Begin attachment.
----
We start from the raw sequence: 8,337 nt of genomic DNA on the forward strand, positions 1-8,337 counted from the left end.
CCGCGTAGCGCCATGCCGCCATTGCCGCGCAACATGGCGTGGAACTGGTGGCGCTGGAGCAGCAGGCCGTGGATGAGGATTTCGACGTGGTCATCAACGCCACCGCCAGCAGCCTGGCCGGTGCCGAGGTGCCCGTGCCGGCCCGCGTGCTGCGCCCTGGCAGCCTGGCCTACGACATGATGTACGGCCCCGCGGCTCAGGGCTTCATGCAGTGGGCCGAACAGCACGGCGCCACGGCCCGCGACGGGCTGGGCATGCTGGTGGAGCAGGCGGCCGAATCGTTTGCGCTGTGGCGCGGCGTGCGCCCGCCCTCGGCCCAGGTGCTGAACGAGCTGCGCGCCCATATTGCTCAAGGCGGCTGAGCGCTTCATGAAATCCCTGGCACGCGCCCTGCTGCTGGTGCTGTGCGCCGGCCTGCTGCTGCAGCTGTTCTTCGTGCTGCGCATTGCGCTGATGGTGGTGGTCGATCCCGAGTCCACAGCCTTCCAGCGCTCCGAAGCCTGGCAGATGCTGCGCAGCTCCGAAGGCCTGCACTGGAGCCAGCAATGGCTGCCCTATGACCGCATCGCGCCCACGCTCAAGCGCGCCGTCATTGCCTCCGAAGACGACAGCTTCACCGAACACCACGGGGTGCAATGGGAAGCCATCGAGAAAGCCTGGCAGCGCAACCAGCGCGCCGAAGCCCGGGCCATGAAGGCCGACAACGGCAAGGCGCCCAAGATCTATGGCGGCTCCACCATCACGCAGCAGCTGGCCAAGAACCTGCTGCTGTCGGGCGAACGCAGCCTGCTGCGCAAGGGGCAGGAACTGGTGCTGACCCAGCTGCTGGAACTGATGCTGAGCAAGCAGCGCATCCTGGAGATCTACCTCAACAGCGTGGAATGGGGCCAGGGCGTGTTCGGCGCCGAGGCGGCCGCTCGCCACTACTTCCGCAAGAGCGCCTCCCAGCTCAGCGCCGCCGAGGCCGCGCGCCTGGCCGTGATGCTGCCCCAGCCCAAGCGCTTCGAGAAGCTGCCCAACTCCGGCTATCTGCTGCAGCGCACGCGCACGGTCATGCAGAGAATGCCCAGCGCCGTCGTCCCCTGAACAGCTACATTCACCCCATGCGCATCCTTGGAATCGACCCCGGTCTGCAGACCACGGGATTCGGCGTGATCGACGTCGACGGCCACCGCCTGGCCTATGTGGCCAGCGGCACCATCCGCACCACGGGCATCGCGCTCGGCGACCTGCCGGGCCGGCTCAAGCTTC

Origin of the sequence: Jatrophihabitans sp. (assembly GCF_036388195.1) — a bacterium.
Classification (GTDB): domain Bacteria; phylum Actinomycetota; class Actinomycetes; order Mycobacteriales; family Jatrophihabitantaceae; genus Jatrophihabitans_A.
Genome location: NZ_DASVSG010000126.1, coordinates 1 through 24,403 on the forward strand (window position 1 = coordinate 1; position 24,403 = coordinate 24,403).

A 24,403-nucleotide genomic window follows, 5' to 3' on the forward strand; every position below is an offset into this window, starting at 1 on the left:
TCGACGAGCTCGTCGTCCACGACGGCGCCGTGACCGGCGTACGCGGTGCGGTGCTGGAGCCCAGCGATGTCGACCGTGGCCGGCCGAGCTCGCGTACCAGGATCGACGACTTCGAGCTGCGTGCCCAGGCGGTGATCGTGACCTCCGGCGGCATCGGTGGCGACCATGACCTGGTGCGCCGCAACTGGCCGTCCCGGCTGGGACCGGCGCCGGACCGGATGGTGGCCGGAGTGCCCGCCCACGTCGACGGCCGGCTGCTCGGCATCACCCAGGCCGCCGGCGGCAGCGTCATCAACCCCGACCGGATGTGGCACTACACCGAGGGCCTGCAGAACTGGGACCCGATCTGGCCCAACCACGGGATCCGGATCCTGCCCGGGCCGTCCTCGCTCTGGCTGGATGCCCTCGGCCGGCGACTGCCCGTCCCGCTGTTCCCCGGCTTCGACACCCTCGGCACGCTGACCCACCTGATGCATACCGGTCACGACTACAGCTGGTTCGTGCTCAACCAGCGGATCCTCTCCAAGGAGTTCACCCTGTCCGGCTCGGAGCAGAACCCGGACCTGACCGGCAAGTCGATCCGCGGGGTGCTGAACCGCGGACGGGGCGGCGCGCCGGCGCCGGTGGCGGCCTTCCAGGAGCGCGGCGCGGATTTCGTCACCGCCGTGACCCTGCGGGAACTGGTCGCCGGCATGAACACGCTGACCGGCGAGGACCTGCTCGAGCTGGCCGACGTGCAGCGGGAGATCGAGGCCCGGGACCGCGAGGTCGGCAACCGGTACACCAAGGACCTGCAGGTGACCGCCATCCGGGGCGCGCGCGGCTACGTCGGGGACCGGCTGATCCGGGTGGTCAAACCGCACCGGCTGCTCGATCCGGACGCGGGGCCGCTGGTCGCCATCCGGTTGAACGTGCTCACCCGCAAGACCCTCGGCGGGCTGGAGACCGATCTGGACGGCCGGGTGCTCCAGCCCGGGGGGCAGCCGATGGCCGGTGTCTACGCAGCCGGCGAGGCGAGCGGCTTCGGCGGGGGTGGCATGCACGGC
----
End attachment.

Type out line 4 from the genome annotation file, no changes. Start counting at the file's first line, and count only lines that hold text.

Classification (GTDB): domain Bacteria; phylum Actinomycetota; class Actinomycetes; order Mycobacteriales; family Jatrophihabitantaceae; genus Jatrophihabitans_A.